“This plan includes larges sums targeted to a wide variety of sectors, which may offset requests for funds in the biennial budget, in addition to the large sum directed to state government, for which Legislative input will be important,” Mills wrote.

Jackson and Fecteau, along with their lead budget negotiators on the Legislature’s budget-writing Appropriations and Financial Affairs Committee, issued prepared statements on their “Back to Basics Budget” proposal.


“After more than a year of tragedy, hardship and prolonged uncertainty, Maine lawmakers aren’t interested in wasting time,” Jackson said.

Fecteau said Maine was well-poised to vault into its summer tourism season with widespread COVID-19 testing available for residents and visitors alike and, “more and more Mainers being vaccinated” daily.

On Tuesday, Fecteau made it clear that Democrats were determined to move ahead on a new budget with or without Republican support.

“I am supportive of getting this Back to Basics budget completed by April 1,” Fecteau said. “If delivering predictability and stability to Mainers, after a year that was anything but, does not garner Republican support, we will have to get it done nonetheless.”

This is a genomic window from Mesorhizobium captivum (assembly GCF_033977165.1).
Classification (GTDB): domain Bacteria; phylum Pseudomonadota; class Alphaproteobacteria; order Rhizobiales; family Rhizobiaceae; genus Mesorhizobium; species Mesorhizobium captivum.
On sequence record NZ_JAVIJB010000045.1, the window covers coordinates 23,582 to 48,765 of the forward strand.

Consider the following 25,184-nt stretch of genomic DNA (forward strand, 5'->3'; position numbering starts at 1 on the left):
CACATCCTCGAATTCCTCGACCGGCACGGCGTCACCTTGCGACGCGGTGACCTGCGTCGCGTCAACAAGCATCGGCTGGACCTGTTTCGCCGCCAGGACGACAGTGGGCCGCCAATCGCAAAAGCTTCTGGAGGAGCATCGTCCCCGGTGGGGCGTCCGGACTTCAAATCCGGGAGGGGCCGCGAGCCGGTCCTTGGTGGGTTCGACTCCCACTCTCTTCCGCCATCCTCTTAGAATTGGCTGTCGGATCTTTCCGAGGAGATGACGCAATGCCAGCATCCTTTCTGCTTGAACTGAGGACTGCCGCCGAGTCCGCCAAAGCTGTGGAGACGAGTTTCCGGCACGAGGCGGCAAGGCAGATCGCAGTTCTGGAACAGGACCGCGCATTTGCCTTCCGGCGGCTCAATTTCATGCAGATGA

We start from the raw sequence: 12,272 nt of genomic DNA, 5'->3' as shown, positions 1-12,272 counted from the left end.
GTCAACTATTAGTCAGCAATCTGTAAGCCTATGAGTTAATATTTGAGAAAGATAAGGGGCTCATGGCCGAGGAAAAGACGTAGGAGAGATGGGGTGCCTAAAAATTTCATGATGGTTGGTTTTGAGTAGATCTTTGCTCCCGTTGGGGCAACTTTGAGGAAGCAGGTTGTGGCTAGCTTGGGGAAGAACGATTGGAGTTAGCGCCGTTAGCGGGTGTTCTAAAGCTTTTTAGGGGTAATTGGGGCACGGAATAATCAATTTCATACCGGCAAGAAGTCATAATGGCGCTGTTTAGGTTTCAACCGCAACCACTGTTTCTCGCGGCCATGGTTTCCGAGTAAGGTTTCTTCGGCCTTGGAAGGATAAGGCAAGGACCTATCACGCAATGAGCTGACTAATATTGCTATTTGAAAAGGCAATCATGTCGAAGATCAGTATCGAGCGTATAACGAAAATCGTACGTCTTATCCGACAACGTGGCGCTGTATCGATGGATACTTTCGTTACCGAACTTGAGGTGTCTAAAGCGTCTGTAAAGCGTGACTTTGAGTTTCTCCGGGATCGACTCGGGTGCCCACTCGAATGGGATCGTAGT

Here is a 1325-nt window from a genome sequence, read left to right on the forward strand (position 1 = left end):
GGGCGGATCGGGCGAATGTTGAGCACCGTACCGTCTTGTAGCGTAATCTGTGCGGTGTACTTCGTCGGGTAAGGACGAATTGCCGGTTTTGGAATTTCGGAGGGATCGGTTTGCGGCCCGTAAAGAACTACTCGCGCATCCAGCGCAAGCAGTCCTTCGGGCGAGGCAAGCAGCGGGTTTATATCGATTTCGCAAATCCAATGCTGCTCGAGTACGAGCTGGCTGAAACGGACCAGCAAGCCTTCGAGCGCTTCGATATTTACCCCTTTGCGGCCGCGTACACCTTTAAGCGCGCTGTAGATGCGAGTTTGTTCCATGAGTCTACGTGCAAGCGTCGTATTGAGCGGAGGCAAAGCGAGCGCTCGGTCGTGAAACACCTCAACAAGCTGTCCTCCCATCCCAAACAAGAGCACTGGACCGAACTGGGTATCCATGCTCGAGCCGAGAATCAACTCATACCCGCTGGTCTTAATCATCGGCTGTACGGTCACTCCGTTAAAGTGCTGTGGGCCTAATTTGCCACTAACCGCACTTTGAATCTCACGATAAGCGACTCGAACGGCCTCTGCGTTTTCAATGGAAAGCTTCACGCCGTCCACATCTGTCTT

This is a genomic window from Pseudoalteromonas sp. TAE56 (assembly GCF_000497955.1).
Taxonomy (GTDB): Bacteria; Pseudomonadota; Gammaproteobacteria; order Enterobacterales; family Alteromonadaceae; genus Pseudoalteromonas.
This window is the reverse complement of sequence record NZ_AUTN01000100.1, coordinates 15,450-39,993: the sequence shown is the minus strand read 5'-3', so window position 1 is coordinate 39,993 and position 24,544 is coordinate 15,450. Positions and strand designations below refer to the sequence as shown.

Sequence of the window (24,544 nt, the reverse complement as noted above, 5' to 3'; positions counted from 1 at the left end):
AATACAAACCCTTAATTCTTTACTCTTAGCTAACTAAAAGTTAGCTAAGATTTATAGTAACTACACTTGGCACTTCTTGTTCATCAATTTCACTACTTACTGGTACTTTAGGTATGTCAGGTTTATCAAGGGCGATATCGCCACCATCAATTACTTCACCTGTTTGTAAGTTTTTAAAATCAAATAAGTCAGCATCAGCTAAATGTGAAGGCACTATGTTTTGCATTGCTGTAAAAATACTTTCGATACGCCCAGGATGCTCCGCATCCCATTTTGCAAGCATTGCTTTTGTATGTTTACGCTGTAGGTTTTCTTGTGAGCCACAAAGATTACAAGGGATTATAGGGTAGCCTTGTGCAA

But a majority-only budget may sour Republicans on providing the votes needed to move several bonding bills –  state borrowing packages – forward, Kate Knox, a lobbyist for the city of Portland told the City Council’s legislative committee Tuesday. While bonding packages also go to a statewide vote, they first need two-thirds support in the Legislature.

Hundreds of millions of dollars that would provide funds for infrastructure improvements could be at stake, Knox said. These could include an expansion of broadband statewide, highway and bridge repairs and construction, as well as matching funding for several local projects like a new Portland convention center, developments along the city’s working waterfront and a new homeless shelter.

“My assessment is this makes bonds less likely to pass,” Knox said. “Generally when you do a majority budget, the minority party is not inclined to be cooperative going forward. That’s the risk of a majority budget.”

Correction: This story was updated at 9:15 a.m. Thursday March 25, 2021 to correct a detail in the proposed Democratic budget plan.